WCVM grad’s book recounts cancer battle
Dr. Sarah Boston, a graduate of the Western College of Veterinary Medicine (WCVM), returned to her former hometown of Saskatoon and her alma mater to talk about her new book — Lucky Dog: How Being a Veterinarian Saved My Life.
Saskatoon’s McNally Robinson Bookstore hosted Boston’s public book reading and signing on June 26. Boston also gave a talk at the WCVM on June 27.
Written from the unique perspective of a veterinarian who specializes in surgical oncology, Boston’s memoir chronicles her frustrations with the human medical system as she seeks a diagnosis and treatment for thyroid cancer.
“Everyone who enjoys the book takes something different from it,” says Boston, who is gratified by the number of people who have reached out to her since reading the book.
“The cancer survivors and especially the thyroid cancer survivors have been through the exact same thing, so there’s a real connection with that group of people. Many of the veterinarians think it’s a good voice for our profession, and the animal lovers just love the stories.”
Boston’s quick wit shines through her writing as she describes the challenges of navigating the Canadian health system while she also relates humorous and heartwarming stories about herself, her patients and their owners.
A confirmed animal lover herself, Boston is an associate professor of surgical oncology at the University of Florida’s Department of Small Animal Clinical Sciences. For as long as she can remember, animals have been a part of her life — along with the goal of becoming a veterinarian.
In 1996, she realized that goal and graduated from the WCVM — a place that still holds special memories for her.
“I’m looking forward to seeing some of the people there, people like Drs. Cindy Shmon, Sue Taylor and Trish Dowling,” says Boston. “They were fantastic teachers and lecturers. Working with them inspired me to teach and to specialize in surgery.”
Following graduation, Boston interned at the University of Guelph’s Ontario Veterinary College (OVC) for a year. After three years working in a general practice, she returned to the OVC for a surgical residency and then completed a surgical oncology fellowship at Colorado State University.
In 2007, academic life led Boston back to the OVC where she became an assistant professor in its Department of Small Animal Medicine.
“I like the lifestyle of an academic,” Boston explains. “I like that some weeks I’m working on the floor doing surgery, another week I’m at a conference speaking and another week I’m doing research. And I love teaching the students – just watching them get turned on to the subject is really gratifying for me.”
Boston was enjoying her work at the OVC when she discovered the mass on her thyroid gland and began her journey through the Canadian health care system.
While Boston didn’t set out to write a book, she began writing about her experiences because she was frustrated and because she wanted to let her friends and family know what was going on. Many of her notes were typed on her cell phone while she was waiting for an appointment or dealing with bouts of insomnia.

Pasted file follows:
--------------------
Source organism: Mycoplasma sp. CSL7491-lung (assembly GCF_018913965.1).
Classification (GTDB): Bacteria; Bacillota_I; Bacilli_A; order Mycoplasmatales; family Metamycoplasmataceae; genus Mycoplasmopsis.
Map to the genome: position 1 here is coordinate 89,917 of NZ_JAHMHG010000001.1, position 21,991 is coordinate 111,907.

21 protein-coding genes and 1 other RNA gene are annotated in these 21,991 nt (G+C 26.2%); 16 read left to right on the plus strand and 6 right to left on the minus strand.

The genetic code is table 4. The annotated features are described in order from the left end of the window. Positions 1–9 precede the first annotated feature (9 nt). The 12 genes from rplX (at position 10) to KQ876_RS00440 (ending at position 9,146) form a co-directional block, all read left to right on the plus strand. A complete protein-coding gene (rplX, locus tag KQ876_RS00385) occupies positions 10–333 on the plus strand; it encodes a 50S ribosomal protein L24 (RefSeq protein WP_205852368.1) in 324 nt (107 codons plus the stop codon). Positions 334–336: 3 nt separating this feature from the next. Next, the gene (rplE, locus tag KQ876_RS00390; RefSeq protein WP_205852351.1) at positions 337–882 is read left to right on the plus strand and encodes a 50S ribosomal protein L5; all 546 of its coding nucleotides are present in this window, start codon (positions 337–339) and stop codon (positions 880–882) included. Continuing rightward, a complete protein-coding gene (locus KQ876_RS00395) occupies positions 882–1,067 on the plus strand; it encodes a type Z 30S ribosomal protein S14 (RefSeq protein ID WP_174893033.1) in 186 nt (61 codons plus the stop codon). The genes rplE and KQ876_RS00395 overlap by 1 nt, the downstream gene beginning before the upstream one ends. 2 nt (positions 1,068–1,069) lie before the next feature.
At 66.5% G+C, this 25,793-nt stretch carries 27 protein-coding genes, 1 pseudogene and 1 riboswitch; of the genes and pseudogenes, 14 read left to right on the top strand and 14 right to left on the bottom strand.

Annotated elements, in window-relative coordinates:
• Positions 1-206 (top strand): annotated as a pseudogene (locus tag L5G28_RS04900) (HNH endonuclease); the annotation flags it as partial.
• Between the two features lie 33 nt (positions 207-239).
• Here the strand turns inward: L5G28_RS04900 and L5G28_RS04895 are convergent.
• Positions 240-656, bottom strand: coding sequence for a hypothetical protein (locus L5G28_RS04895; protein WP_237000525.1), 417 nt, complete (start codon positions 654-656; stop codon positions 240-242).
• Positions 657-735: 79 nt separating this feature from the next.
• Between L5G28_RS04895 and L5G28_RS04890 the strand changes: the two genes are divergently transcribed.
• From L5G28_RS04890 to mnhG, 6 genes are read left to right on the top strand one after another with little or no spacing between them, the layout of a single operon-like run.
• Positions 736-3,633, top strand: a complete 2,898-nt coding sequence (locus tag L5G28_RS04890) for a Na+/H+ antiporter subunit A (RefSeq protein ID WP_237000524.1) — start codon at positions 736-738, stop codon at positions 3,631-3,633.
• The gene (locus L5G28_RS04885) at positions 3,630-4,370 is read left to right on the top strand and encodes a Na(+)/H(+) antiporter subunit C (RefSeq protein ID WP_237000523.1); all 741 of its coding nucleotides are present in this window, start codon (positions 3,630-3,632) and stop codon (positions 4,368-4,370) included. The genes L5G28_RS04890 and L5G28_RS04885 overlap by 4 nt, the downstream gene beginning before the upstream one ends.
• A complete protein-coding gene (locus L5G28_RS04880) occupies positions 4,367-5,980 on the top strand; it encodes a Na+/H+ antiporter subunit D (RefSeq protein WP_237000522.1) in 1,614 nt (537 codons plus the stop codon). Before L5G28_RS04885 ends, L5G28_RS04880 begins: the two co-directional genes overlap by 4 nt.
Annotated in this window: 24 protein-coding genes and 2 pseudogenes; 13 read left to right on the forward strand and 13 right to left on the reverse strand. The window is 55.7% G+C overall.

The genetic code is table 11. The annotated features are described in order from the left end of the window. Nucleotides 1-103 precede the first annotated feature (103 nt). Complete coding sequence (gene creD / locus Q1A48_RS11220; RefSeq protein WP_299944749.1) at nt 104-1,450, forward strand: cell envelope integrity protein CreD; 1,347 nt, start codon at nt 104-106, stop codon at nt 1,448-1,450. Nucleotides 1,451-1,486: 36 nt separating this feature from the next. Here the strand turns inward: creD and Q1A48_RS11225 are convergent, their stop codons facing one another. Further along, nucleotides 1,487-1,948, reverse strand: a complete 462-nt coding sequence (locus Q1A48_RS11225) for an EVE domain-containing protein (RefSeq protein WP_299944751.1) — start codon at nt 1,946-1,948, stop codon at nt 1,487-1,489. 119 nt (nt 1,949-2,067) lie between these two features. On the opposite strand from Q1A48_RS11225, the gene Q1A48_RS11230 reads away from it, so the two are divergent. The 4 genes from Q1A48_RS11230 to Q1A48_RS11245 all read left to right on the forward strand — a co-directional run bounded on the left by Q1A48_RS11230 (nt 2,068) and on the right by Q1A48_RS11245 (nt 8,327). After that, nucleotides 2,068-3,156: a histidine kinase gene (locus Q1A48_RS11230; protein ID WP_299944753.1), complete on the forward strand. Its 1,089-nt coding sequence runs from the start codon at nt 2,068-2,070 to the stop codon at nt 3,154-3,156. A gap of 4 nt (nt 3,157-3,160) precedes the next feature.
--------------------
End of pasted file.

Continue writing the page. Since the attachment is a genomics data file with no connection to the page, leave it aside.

“That’s exactly what was happening to me in that exact moment, and so the desperation and sometimes mania were exactly how I was feeling at that time,” says Boston. “I hope that seeing how someone else was feeling in the exact moment can help people who are going through their own struggles with cancer or another disease process.”
Boston hopes the book will encourage people to become health advocates – whether it’s for their dog or a family member or themselves. She also urges people with health issues to reach out to someone with a medical background who can help them understand and find good information.
In the book, Boston compares her experiences to those of the animals that she’s treated during her career. She was struck not only by the difference in wait times for diagnosis and treatment of cancer, but also by the differences in client consultation.
“Veterinarians probably spend too much time trying to explain everything and provide support for the client. And then on the complete other end of the spectrum, doctors were spending 10 minutes with me to explain that I might have cancer.”
Boston also strives to shed some light on her own profession – what it’s like to treat animals and work with their owners who are often very devoted to them.
She hopes that her personal anecdotes will encourage people that a cancer diagnosis isn’t necessarily a death sentence for their pets. That’s also an important message for humans who are diagnosed with cancer.
“I think that we cancer survivors have to stand up and say that not every cancer is a death sentence. There is hope. Some of these cancers are treatable and curable, and you need to get on top of it and advocate for yourself and go through your treatment, and a lot of us are going to be just fine.”
Boston points out that it’s not a bad thing to think about dying because it can make you re-evaluate your life. That re-evaluation is what prompted her move to Florida.
“Going through that experience and wondering how long I was going to live made me realize that you’ve got to enjoy your time, you’ve got to live in the moment,” says Boston, who says she has good reasons for using “lucky dog” as her book’s title.
“I’ve had a really great career, I’ve had a really great life, and I’m lucky because I’m cured of my cancer. And the dogs that we care for are very loved. They’re lucky dogs!”